Oddly (or perhaps predictably), the struggles of the L.A. Nine seemed to coincide with the return of Manny Ramirez, whose fifty game suspension actually energized the Chavez sluggers, giving new life to replacement Juan Pierre and Joe Torre’s raft of young boppers — particularly Andre Ethier (.283, 31 HRs) and first baseman James Loney (.283, 13 HRs).  Baseball’s community of pundits oohed and ahhed over Manny’s return (noting, and it seemed endlessly), that he remained “the best righthanded hitter in baseball,” but they couldn’t help wondering how the return of Pierre to the L.A. bench would effect Joe Torre’s mix. Good point: for instead of further energizing an already great squad, Manny’s appearance in Dodger Blue seemed to dampen L.A.’s race to the N.L. West title: the streaky Colorado Helton’s gained ground on L.A. and even the light hitting San Francisco McCoveys seemed resurgent.

But over the last two weeks all of that has changed. While the Rockies remain within spitting distance of first place, the Trolleys have reasserted their control over the division — most recently humbling McCovey ace Tim Lincecum. “This club is playing with a purpose right now,” said manager Joe Torre. “They understand what’s out there and what’s at stake and they can’t expect anyone else to do it for them.” A lot of Dodgers point to the resurgence in the team’s pitching as the reason for the Trolleys’ new lease on the N.L. West — former Phuzzie Randy Wolf (11-6) has been a surprise among the starters (he outdueled Lincecum, and made it look effortless), and always-just-average Hiroki Kuroda has been much more than just average — winning his last two outings to give the Dodgers’ staff a needed lift. But the hero of the Dodgers’ latest resurgence (which comes just in time for the playoffs) isn’t anyone on the field. It’s L.A. General Manager Ned Colletti, who put together a series of trade deadline deals that, in retrospect, look nothing nothing less than brilliant.

Vicente Padilla #44 of the Los Angeles Dodgers pitches against the Arizona Diamondbacks in the second inning at Dodger Stadium on September 1, 2009 in Los Angeles, California.

Colletti might as well be working with hammers and saws, particularly considering the renovation job he’s done on the L.A. staff. The trade deadline acquisition of Jon Garland has provided a steadying groundball presence for L.A.’s younger pitchers, while beanball retread Vicente Padilla has provided a much-needed up-and-in intimidator for a group of knee shaking younger guys who love the outside half of the strike zone. Perhaps Colletti’s best decision, however, was the acquisition of former Birdland closer George Sherrill (1.70 ERA) who has become a par excellance set-up man and sometime closer who provides a lights out presence for the L.A. 8th. And that’s not all: the haunting of Washington (Juan Rivera, et. al.) continues with a resurgent Ronnie Belliard, who is hitting the skin off the ball in L.A. Then too, Jim Thome seems more than comfortable in his new role as a lefthanded bat off the bench. Who would have thunk it. Here we are in September, and Joe Torre’s first place team is being led by a bunch of gamers with enough mileage on their cleats to populate a retirement home. When we should be talking about Manny, we’re talking about Jon and Vicente and Ronnie — a passle of veterans who owe their playoff dreams to a G.M. who knows a bargain when he sees one. The L.A. Dodger’s might be Joe Torre’s team, but they’re also Ned Colletti’s.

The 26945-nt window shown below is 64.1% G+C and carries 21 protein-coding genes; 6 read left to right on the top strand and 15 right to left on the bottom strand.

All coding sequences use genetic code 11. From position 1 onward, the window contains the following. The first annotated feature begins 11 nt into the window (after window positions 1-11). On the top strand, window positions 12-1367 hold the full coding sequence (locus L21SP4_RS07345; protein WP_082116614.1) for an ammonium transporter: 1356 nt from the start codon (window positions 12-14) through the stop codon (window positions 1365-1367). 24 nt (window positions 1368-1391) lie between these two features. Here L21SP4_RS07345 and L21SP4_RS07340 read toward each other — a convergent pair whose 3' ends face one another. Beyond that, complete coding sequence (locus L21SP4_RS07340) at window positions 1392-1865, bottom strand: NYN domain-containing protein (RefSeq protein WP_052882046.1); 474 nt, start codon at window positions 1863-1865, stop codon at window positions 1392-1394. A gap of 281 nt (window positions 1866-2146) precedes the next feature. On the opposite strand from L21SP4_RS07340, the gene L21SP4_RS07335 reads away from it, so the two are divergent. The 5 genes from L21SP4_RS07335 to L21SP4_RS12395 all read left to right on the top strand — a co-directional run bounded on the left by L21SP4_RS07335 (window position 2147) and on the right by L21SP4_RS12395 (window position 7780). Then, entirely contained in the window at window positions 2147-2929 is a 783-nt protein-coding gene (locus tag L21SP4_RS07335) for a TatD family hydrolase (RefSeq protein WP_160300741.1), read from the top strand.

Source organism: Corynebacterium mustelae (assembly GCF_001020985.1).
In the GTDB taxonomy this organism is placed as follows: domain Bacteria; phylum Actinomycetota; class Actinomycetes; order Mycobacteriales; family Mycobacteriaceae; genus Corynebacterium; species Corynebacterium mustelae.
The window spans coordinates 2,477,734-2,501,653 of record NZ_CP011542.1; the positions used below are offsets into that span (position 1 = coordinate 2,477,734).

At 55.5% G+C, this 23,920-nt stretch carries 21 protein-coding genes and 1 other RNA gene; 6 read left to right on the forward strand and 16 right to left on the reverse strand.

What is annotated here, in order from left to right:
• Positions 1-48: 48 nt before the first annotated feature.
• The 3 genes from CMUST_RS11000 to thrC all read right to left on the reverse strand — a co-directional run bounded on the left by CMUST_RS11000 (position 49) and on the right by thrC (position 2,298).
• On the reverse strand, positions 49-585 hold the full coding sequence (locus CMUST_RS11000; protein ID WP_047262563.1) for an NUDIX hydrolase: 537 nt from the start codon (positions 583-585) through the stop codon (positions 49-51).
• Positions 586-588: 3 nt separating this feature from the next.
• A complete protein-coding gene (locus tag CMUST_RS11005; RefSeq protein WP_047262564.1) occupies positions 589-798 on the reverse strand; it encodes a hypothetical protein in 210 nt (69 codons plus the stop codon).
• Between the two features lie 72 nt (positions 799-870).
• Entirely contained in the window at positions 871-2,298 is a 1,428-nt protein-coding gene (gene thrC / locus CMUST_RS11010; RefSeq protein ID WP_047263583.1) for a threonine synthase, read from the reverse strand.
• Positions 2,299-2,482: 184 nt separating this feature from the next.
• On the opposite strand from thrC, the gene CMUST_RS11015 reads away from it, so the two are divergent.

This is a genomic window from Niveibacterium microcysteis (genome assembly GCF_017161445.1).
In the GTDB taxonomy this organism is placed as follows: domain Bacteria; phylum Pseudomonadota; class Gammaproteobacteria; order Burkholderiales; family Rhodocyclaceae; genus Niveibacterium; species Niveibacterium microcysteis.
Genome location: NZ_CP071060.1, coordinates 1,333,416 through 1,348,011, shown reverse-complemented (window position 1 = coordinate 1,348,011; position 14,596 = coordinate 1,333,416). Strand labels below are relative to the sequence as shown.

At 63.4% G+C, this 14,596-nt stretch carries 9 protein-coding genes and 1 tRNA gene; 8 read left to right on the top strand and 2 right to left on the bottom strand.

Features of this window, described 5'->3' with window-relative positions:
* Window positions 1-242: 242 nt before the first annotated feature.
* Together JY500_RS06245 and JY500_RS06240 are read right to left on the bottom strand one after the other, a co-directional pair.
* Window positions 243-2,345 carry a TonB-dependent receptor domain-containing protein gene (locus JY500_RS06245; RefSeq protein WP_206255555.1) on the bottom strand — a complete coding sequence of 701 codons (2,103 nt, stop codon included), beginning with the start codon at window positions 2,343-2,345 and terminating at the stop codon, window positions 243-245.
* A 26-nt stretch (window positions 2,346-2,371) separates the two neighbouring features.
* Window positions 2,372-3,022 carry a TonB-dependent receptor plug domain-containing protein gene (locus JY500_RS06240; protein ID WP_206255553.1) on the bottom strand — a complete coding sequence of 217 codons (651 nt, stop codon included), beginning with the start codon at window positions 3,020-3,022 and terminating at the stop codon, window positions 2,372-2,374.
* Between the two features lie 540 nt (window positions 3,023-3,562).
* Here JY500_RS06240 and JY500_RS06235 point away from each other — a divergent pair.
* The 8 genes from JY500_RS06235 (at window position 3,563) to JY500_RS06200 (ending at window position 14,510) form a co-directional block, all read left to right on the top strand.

Nats Can’t Solve Phils … and Joe Torre’s Night

Thursday, September 10th, 2009

The Washington Nationals just can’t seem to solve the Philadelphia Phillies. The Phuzzies’ 6-5 victory was a near thing for the Nats, who threatened all the way to the end — but could never get the timely hits they needed to win. Nor could the Nats rely on the normally dependable Tyler Clippard, who gave up back-to-back home runs in the eighth inning after the Nats had tied the game at four. “Clippard wasn’t locating his fastball,” interim manager Jim Riggleman said. “He has taken the ball and has done a good job, but the last couple of nights, he hasn’t been able to locate the fastball and has paid for it.”

Big innings made the difference: starter Garrett Mock suffered through an insufferable second frame, giving up a double, single, single, walk and single before pitching two ground-outs and a fly ball. The Phillies scored three: but the Nats were lucky it wasn’t more. Once again, the playoff bound Phillies relied on the long ball, with home runs by Jason Werth and Pedro Feliz. Phillies’ pitcher Cliff Lee wandered through an unsteady performance, yet somehow survived seven innings of 10 hit baseball to take the win. The big news of the night (for Phillies fans) was the dog that didn’t bark: Brad Lidge remained seated in the Phillies bullpen as Ryan Madson closed the door on the Nats in the 9th: a sign, perhaps, of things to come for the A.L. East leaders.